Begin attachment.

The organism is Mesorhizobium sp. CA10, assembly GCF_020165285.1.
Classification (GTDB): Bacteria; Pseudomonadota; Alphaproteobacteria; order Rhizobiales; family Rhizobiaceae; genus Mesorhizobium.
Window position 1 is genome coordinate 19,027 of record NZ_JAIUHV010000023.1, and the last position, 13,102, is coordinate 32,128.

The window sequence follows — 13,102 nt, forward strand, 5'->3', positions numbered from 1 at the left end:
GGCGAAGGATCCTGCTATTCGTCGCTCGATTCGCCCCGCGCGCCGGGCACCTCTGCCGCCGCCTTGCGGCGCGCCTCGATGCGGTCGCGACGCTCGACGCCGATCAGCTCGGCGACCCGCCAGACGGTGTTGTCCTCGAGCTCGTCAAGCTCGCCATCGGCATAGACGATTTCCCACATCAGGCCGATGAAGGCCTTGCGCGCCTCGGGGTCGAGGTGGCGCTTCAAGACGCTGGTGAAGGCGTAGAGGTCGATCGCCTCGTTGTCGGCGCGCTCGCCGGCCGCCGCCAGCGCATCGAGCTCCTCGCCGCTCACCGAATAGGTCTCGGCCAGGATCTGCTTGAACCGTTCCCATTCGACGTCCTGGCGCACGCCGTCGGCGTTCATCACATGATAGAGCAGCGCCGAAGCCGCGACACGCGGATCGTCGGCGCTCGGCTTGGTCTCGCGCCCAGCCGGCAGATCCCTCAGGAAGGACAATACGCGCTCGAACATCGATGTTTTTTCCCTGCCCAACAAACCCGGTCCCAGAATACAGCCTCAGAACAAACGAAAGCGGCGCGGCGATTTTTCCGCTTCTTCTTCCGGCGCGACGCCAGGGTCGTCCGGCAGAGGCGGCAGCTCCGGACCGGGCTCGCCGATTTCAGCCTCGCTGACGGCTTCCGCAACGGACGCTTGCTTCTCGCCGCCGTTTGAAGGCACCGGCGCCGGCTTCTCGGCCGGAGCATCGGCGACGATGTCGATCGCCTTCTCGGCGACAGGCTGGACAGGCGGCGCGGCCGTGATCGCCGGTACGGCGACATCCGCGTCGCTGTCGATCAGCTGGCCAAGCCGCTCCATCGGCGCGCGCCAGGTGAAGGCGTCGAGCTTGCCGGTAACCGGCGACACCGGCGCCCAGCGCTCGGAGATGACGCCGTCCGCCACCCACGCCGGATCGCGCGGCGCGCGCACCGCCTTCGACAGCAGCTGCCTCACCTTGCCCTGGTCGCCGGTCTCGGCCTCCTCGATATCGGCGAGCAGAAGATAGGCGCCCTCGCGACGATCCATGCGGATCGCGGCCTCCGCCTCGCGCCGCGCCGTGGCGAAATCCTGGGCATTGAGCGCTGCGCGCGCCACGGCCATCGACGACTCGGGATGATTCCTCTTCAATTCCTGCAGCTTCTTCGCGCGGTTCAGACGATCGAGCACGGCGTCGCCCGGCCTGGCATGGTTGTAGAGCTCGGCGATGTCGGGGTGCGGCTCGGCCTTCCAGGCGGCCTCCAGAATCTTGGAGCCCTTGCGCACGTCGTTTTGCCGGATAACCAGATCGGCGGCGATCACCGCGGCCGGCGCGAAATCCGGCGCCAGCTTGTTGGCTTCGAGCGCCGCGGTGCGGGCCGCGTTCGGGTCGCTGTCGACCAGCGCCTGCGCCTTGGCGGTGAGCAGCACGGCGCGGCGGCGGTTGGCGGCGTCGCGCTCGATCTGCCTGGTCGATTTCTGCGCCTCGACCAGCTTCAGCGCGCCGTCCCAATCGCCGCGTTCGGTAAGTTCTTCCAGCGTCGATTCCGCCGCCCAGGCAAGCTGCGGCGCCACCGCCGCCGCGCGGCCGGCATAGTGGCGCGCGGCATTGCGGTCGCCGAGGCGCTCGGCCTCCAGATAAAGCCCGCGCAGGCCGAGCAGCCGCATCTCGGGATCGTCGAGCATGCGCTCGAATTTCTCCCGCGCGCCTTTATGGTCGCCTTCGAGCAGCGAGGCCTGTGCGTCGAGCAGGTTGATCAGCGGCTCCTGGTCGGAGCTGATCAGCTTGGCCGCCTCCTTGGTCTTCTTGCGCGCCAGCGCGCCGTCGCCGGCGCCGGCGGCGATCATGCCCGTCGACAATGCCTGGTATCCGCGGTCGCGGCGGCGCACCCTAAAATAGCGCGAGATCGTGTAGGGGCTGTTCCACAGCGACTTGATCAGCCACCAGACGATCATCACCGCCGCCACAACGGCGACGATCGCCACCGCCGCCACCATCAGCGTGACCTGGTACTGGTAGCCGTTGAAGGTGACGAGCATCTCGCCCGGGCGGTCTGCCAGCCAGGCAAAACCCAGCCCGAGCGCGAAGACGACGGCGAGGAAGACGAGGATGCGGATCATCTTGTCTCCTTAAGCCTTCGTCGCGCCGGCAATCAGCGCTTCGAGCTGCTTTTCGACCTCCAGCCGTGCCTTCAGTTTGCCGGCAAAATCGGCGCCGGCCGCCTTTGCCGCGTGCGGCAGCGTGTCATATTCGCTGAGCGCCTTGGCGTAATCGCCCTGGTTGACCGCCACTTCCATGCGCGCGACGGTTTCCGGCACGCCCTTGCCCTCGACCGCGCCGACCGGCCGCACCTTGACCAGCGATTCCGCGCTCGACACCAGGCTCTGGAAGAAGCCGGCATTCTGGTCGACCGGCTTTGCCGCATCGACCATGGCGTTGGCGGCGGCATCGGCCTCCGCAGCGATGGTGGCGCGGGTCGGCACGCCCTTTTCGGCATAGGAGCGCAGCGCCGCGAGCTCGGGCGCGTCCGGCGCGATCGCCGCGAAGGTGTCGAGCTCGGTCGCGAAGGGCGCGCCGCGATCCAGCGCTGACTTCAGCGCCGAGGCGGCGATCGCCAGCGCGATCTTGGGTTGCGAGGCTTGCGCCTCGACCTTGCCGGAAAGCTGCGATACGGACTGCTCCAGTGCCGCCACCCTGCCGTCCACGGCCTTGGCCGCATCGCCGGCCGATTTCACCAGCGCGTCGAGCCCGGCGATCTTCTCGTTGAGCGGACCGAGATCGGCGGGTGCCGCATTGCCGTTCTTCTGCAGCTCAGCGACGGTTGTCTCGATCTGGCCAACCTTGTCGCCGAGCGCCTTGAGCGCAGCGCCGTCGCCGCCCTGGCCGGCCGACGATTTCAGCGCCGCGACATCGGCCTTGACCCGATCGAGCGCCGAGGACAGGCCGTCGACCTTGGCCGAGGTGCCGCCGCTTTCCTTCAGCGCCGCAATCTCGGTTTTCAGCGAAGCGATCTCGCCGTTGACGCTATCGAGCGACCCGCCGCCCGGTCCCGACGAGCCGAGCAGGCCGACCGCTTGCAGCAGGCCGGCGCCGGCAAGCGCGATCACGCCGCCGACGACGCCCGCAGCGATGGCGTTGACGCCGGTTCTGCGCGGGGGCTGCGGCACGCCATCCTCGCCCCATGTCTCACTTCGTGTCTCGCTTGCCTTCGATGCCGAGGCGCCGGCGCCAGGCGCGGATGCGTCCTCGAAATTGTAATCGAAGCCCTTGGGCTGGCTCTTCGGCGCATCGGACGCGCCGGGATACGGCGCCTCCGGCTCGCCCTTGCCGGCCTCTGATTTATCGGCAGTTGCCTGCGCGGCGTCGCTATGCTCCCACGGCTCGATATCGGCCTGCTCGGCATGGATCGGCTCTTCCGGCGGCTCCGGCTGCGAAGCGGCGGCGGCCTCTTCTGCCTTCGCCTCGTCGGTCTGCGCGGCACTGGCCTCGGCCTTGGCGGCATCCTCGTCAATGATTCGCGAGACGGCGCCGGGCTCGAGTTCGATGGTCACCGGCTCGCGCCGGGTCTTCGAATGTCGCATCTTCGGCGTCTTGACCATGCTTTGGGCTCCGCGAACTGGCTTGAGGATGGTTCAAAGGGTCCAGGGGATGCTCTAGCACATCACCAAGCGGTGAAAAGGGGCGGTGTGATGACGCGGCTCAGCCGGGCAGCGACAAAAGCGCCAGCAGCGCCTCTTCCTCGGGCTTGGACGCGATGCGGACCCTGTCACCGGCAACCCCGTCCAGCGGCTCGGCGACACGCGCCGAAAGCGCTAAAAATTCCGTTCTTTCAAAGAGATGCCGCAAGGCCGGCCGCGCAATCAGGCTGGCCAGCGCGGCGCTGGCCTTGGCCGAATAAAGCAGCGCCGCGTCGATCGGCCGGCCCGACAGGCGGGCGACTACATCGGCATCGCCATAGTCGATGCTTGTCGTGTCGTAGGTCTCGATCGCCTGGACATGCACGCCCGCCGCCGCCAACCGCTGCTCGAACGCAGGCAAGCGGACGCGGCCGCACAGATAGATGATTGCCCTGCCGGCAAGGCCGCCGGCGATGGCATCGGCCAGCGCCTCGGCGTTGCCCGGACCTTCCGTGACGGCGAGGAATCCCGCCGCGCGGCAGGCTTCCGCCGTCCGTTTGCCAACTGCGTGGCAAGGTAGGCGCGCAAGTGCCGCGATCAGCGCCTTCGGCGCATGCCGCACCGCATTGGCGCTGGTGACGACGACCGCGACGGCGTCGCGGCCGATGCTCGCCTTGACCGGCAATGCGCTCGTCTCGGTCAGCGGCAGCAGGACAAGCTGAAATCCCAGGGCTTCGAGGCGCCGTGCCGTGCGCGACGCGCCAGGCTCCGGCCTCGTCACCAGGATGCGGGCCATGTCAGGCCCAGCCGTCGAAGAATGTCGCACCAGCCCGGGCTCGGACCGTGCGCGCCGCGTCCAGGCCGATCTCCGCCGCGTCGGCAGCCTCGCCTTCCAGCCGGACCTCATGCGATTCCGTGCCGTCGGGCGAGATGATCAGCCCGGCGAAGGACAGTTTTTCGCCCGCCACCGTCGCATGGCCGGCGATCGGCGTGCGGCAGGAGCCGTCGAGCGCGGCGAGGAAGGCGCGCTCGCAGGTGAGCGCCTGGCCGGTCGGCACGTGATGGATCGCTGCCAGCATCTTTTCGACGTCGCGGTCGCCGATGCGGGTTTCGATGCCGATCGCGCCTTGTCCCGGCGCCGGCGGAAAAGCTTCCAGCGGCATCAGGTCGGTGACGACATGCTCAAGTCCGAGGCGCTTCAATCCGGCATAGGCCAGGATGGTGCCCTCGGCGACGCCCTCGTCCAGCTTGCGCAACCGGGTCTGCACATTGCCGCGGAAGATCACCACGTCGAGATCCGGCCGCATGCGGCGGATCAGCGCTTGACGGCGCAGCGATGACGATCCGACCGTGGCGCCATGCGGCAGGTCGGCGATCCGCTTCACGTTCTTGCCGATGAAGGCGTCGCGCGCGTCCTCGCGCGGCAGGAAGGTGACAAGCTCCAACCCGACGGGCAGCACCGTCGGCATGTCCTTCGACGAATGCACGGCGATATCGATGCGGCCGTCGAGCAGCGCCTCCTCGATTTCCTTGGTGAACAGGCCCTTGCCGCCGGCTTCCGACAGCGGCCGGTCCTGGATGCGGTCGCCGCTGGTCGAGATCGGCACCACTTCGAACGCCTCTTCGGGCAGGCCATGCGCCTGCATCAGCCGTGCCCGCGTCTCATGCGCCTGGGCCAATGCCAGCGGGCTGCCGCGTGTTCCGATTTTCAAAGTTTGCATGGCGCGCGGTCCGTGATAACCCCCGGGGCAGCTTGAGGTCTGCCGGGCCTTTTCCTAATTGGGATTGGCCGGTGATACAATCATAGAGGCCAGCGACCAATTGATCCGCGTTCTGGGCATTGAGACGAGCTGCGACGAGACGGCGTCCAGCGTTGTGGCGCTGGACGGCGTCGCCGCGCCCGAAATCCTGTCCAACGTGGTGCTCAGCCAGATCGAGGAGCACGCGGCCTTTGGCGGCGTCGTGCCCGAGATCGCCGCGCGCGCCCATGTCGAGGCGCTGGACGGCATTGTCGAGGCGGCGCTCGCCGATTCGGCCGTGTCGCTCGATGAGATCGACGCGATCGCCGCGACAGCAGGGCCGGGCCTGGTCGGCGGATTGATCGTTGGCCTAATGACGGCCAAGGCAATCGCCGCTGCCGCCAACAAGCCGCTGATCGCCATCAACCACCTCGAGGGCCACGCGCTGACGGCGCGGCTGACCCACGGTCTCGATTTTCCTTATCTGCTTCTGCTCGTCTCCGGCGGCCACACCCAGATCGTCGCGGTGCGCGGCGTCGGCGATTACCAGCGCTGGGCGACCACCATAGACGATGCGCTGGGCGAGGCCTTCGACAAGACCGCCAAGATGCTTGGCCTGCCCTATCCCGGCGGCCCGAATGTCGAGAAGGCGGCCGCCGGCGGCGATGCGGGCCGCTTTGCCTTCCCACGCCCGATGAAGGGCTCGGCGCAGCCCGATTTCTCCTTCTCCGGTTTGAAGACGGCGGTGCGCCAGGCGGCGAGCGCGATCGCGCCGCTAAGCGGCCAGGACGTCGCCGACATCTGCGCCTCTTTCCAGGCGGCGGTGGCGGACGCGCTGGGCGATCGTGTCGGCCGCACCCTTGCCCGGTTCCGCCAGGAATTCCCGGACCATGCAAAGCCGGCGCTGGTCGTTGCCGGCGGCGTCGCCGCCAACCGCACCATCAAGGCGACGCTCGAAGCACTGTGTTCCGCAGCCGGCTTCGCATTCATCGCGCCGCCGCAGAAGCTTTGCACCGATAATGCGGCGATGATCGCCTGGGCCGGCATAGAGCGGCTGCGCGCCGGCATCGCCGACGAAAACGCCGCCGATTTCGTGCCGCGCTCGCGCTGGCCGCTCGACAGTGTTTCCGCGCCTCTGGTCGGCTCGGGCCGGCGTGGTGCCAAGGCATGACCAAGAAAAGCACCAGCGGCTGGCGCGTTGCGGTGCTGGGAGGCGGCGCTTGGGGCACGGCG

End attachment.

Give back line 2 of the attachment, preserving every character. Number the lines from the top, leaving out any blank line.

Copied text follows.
Classification (GTDB): Bacteria; Pseudomonadota; Alphaproteobacteria; order Rhizobiales; family Rhizobiaceae; genus Mesorhizobium.